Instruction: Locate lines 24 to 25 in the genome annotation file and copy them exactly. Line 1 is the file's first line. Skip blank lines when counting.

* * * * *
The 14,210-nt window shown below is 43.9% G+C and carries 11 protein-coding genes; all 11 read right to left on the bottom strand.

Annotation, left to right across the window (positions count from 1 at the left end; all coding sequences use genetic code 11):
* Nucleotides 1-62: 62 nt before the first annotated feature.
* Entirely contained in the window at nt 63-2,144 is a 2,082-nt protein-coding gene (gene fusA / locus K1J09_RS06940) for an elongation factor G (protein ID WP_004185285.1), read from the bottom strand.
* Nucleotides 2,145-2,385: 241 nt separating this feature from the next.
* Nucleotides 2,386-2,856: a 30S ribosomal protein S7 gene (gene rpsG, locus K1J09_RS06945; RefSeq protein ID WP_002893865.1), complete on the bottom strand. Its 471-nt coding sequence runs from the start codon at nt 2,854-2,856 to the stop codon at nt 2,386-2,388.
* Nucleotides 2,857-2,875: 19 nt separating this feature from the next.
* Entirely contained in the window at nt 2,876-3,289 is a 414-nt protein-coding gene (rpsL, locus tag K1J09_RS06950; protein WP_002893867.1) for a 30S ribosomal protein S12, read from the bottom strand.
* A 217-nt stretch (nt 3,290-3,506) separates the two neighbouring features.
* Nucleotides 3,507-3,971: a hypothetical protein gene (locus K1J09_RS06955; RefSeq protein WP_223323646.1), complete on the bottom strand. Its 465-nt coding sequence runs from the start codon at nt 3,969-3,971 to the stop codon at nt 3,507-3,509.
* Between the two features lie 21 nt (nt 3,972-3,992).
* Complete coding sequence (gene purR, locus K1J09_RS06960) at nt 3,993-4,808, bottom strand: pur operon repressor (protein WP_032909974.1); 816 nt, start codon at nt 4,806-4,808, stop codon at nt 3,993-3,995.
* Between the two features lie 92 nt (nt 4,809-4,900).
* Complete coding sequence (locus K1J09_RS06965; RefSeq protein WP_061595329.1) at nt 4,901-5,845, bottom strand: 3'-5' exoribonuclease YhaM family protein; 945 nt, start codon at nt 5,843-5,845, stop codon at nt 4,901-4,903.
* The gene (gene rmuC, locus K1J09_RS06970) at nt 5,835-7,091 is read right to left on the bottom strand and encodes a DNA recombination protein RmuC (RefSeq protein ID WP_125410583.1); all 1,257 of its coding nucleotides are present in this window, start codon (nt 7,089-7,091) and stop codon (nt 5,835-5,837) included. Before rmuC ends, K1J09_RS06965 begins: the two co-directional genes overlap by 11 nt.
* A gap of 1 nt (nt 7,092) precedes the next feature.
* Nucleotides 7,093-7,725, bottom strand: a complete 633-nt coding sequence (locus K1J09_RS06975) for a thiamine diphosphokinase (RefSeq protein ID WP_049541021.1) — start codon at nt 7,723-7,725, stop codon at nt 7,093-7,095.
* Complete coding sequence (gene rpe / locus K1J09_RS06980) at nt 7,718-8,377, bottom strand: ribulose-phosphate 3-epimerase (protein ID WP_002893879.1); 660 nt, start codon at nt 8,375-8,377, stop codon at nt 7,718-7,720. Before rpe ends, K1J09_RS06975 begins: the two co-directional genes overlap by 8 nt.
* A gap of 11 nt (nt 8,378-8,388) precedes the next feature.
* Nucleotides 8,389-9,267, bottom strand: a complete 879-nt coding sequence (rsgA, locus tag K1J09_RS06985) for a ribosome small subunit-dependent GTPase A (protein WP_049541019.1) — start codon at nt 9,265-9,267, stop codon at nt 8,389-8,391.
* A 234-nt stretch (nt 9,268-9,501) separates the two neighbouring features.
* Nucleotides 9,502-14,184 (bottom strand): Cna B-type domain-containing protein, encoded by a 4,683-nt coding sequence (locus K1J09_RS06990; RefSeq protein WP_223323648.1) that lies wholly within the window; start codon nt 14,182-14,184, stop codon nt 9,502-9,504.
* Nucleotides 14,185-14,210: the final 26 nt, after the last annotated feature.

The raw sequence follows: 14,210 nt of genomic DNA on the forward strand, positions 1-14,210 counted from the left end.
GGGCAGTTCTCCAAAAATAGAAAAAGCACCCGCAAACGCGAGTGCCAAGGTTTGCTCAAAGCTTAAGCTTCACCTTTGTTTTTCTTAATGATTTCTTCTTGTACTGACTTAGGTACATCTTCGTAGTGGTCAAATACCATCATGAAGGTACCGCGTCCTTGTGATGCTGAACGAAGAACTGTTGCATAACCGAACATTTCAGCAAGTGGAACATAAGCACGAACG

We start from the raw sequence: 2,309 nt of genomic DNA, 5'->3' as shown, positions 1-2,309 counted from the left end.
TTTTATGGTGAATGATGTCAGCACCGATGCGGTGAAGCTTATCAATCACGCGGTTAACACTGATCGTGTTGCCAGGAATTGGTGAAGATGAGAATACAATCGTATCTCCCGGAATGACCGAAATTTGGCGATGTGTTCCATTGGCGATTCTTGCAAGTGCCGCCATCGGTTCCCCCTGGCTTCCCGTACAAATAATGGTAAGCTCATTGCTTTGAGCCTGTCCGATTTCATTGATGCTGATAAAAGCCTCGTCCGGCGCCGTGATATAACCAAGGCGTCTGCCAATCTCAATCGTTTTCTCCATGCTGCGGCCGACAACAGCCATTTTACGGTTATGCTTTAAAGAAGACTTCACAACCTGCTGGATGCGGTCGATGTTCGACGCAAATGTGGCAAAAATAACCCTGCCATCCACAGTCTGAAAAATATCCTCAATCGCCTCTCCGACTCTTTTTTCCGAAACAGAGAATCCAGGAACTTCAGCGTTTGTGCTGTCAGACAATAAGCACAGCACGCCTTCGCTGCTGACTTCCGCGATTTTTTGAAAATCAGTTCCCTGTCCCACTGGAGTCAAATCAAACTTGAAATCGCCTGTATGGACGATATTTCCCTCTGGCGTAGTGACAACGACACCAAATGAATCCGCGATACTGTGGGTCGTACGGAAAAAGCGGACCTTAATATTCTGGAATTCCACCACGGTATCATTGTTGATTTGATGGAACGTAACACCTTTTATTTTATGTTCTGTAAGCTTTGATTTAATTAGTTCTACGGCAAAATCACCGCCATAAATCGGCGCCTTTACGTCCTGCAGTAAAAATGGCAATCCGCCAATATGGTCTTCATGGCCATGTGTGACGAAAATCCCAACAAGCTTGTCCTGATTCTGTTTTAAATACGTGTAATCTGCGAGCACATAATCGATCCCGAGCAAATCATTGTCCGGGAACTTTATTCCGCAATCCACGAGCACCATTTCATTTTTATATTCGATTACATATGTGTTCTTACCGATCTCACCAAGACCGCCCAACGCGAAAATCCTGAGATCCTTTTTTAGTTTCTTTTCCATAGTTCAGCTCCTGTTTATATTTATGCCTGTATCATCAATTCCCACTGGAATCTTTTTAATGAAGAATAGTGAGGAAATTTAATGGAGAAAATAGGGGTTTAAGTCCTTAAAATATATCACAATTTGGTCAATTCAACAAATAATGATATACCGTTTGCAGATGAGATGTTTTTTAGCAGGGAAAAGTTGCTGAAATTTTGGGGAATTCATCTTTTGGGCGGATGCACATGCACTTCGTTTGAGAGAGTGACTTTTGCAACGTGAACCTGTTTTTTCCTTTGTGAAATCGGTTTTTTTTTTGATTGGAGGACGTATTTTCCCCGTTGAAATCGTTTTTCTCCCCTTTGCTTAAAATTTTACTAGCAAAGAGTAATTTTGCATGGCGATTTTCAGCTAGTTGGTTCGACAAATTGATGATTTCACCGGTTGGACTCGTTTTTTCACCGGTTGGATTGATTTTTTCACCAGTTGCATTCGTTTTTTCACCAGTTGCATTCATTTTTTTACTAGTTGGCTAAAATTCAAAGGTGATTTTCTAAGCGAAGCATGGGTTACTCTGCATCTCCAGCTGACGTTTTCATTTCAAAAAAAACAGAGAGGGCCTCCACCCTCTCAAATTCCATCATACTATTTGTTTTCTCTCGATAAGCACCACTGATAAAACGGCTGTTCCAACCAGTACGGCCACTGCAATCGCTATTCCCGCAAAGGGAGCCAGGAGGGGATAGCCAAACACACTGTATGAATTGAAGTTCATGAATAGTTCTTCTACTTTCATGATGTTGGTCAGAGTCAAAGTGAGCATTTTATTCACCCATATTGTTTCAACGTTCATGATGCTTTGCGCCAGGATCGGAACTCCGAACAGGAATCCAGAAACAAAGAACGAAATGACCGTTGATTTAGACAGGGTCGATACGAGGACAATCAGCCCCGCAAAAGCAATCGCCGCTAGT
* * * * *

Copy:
The raw sequence follows: 14,210 nt of genomic DNA on the forward strand, positions 1-14,210 counted from the left end.
GGGCAGTTCTCCAAAAATAGAAAAAGCACCCGCAAACGCGAGTGCCAAGGTTTGCTCAAAGCTTAAGCTTCACCTTTGTTTTTCTTAATGATTTCTTCTTGTACTGACTTAGGTACATCTTCGTAGTGGTCAAATACCATCATGAAGGTACCGCGTCCTTGTGATGCTGAACGAAGAACTGTTGCATAACCGAACATTTCAGCAAGTGGAACATAAGCACGAACG